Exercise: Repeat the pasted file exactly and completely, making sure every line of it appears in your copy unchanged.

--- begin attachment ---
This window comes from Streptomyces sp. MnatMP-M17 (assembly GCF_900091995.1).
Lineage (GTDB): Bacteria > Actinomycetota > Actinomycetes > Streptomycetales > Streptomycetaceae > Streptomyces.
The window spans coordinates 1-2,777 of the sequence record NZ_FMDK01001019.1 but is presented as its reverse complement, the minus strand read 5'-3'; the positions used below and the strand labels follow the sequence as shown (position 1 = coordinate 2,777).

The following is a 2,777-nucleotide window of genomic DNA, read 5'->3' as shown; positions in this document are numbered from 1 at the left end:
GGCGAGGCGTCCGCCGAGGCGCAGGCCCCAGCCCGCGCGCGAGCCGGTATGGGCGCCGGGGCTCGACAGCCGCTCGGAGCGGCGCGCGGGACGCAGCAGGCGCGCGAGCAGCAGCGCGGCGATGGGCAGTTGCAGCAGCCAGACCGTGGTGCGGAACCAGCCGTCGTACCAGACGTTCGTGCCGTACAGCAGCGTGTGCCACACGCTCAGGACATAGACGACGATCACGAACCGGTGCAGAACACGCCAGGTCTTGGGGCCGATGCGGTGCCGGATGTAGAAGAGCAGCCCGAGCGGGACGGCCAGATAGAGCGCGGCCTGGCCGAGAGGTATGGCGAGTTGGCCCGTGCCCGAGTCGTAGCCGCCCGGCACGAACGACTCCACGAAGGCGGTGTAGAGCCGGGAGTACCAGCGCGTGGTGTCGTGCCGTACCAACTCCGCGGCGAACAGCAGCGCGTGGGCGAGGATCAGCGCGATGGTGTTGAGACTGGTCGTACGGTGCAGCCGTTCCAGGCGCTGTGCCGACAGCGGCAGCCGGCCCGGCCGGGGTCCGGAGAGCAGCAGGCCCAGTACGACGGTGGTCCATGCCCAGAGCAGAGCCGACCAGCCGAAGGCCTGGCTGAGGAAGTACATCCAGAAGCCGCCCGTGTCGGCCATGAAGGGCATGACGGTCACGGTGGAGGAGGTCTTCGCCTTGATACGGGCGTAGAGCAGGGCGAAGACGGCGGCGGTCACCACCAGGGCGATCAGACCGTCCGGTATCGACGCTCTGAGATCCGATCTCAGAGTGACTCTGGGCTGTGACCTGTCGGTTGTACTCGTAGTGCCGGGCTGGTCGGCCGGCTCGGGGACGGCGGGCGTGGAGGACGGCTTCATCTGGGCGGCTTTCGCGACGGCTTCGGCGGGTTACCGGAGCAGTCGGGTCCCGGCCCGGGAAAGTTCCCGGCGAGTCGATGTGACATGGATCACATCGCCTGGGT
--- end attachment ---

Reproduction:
This window comes from Streptomyces sp. MnatMP-M17 (assembly GCF_900091995.1).
Lineage (GTDB): Bacteria > Actinomycetota > Actinomycetes > Streptomycetales > Streptomycetaceae > Streptomyces.
The window spans coordinates 1-2,777 of the sequence record NZ_FMDK01001019.1 but is presented as its reverse complement, the minus strand read 5'-3'; the positions used below and the strand labels follow the sequence as shown (position 1 = coordinate 2,777).

The following is a 2,777-nucleotide window of genomic DNA, read 5'->3' as shown; positions in this document are numbered from 1 at the left end:
GGCGAGGCGTCCGCCGAGGCGCAGGCCCCAGCCCGCGCGCGAGCCGGTATGGGCGCCGGGGCTCGACAGCCGCTCGGAGCGGCGCGCGGGACGCAGCAGGCGCGCGAGCAGCAGCGCGGCGATGGGCAGTTGCAGCAGCCAGACCGTGGTGCGGAACCAGCCGTCGTACCAGACGTTCGTGCCGTACAGCAGCGTGTGCCACACGCTCAGGACATAGACGACGATCACGAACCGGTGCAGAACACGCCAGGTCTTGGGGCCGATGCGGTGCCGGATGTAGAAGAGCAGCCCGAGCGGGACGGCCAGATAGAGCGCGGCCTGGCCGAGAGGTATGGCGAGTTGGCCCGTGCCCGAGTCGTAGCCGCCCGGCACGAACGACTCCACGAAGGCGGTGTAGAGCCGGGAGTACCAGCGCGTGGTGTCGTGCCGTACCAACTCCGCGGCGAACAGCAGCGCGTGGGCGAGGATCAGCGCGATGGTGTTGAGACTGGTCGTACGGTGCAGCCGTTCCAGGCGCTGTGCCGACAGCGGCAGCCGGCCCGGCCGGGGTCCGGAGAGCAGCAGGCCCAGTACGACGGTGGTCCATGCCCAGAGCAGAGCCGACCAGCCGAAGGCCTGGCTGAGGAAGTACATCCAGAAGCCGCCCGTGTCGGCCATGAAGGGCATGACGGTCACGGTGGAGGAGGTCTTCGCCTTGATACGGGCGTAGAGCAGGGCGAAGACGGCGGCGGTCACCACCAGGGCGATCAGACCGTCCGGTATCGACGCTCTGAGATCCGATCTCAGAGTGACTCTGGGCTGTGACCTGTCGGTTGTACTCGTAGTGCCGGGCTGGTCGGCCGGCTCGGGGACGGCGGGCGTGGAGGACGGCTTCATCTGGGCGGCTTTCGCGACGGCTTCGGCGGGTTACCGGAGCAGTCGGGTCCCGGCCCGGGAAAGTTCCCGGCGAGTCGATGTGACATGGATCACATCGCCTGGGT